Road is the main infrastructure that will improve the livelihood of the Baira people in the Obura Wonenera District of Eastern Highlands province.
This was revealed in a recent survey of the Coffee Livelihood Project carried out by the Coffee Industry Corporation (CIC), National Agricultural Research Institute (NARI), Curtin University and Commonwealth Scientific Industrial Research Organization (CSIRO) and funded by the Australian Centre for International Agricultural Research (ACIAR)
The project aims to improve the livelihoods of coffee smallholder farmers and the research is carried out in Eastern Highlands Province. The 100 household’s survey comprised of socio-economic interviews and natural resources management (NRM). The socio-economic interviews were conducted with the farmers in the village or at their homes while the NRM included the inspection of the farmer’s coffee garden to see how nutrients are imported or exported out of the coffee garden.
Due to the challenging environment and limited market accessibility in Baira, income opportunities are limited thus the main income earner is coffee.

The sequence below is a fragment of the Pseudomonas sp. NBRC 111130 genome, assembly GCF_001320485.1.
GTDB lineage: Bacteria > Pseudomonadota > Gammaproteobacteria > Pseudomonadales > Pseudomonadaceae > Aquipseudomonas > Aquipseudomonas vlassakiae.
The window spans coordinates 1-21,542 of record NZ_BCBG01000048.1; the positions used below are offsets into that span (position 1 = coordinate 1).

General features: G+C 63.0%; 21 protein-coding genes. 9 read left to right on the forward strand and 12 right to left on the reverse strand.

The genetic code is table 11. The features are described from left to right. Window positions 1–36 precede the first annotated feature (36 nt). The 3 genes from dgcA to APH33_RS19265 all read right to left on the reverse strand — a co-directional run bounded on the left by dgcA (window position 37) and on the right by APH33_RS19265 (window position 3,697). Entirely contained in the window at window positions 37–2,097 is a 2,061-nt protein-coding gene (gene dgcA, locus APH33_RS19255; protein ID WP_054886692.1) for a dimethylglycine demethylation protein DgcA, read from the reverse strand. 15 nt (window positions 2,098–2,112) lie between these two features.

It takes 6-8hr to transport coffee by foot from the village to the main highway. The carriers are paid K40 for transporting 20-30kg of coffee parchment. Another K20 is charged for a 60kg parchment bag to be transported by the truck to Kainantu with a PMV fee of K5. Therefore the total transport cost per parchment bag is K105.00.
During a recent field work at Baira, it was a common sight to see a coffee farmer’s house stocked with 30-100 bags of 60kg coffee parchment waiting to be transported to town. To relieve themselves from the challenge of transporting these bags out to market, some farmers (especially elderly farmers) buy store food from small retailers within the village with coffee parchment or exchange coffee parchment bags for food and even use it for credit. For instance farmers exchange 10kg parchment for a live chicken which costs K30.
Despite the geographical challenge farmers’ face in transporting coffee and the high cost of transporting coffee to the nearest market, it has not impeded the spirit of the Baira people to plant and expand coffee gardens. On average, a farmer has five coffee gardens, thus production per household is higher than the other three sites surveyed.
The farmers farm coffee in two different altitudes. The coffee farmed out in the “Kunai” (grassland) which is at a lower altitude is called “Kunai” coffee while the coffee farmed up further towards the forest is called the “Bush”coffee. The Kunai coffee farms are harvested from April-May while Bush coffee is harvested from July-October. Therefore there is a slight seasonal difference in harvesting to processing, labour allocation and income earned.
Regardless of the challenges of farming coffee, the farmers are very keen in expanding their number of coffee gardens as they are very competitive against each other as to who will be the biggest coffee farmer within the area.